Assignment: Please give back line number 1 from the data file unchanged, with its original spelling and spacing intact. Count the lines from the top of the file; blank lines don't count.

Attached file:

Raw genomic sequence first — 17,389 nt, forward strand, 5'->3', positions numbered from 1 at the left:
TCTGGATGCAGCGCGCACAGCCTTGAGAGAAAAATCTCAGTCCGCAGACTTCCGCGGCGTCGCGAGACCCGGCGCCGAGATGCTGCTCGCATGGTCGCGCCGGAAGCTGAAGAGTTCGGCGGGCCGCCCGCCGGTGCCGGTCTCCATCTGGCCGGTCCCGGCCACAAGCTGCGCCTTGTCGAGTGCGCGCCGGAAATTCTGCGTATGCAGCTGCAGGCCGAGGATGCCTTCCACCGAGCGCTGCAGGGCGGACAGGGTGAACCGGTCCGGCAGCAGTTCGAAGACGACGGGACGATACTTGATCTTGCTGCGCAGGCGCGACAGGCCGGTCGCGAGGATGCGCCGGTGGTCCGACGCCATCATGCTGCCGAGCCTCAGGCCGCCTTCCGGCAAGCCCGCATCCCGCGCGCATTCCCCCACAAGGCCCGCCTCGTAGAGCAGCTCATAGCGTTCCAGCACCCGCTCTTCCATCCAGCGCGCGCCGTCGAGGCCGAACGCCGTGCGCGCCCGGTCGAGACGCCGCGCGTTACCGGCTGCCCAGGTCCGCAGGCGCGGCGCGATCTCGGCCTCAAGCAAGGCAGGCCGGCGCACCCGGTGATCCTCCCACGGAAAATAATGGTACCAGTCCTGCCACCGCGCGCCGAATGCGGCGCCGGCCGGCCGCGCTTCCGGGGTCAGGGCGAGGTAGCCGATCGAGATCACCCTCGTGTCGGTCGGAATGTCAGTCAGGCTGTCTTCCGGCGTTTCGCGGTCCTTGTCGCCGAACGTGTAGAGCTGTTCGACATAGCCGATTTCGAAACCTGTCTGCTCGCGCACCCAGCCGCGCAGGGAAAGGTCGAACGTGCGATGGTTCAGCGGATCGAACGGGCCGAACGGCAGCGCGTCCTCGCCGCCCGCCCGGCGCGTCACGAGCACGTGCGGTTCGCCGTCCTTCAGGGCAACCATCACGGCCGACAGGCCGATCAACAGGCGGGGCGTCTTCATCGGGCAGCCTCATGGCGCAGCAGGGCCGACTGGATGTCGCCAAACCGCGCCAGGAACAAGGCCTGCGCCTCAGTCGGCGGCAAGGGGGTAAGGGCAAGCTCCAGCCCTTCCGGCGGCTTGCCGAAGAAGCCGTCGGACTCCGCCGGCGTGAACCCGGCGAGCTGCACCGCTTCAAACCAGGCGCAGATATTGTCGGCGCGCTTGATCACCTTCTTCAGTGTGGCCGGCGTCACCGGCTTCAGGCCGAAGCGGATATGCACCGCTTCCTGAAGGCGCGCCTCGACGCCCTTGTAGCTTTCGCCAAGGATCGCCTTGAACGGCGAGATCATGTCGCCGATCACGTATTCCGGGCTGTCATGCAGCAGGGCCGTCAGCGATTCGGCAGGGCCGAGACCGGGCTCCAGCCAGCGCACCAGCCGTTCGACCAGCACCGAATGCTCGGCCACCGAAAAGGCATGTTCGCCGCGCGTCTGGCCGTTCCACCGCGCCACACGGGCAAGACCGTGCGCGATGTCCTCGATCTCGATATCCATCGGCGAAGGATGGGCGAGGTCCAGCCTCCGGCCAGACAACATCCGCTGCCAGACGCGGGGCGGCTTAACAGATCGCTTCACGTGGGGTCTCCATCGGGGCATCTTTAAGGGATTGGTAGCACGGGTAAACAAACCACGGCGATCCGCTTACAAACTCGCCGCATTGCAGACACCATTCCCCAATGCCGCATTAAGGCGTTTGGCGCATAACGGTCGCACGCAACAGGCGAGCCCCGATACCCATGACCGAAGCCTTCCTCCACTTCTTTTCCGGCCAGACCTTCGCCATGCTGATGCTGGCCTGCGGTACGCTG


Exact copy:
Raw genomic sequence first — 17,389 nt, forward strand, 5'->3', positions numbered from 1 at the left: